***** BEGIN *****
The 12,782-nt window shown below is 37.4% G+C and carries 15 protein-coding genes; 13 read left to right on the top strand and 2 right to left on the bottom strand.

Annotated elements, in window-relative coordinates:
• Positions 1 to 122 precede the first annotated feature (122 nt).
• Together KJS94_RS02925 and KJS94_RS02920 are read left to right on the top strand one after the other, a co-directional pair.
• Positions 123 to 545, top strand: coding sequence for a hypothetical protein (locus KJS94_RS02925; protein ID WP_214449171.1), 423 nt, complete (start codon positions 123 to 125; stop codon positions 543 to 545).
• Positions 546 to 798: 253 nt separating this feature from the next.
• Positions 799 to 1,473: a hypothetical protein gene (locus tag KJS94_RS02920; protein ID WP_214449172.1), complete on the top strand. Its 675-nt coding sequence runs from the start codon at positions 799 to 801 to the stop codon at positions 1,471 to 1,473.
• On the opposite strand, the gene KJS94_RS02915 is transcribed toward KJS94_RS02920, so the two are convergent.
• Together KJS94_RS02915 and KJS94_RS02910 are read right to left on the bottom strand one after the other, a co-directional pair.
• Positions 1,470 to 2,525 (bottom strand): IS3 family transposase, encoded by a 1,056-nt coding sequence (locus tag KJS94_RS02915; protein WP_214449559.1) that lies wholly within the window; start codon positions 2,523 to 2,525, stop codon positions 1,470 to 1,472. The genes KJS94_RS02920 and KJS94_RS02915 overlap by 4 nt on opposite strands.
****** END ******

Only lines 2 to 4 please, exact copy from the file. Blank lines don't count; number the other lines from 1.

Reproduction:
Annotated elements, in window-relative coordinates:
• Positions 1 to 122 precede the first annotated feature (122 nt).
• Together KJS94_RS02925 and KJS94_RS02920 are read left to right on the top strand one after the other, a co-directional pair.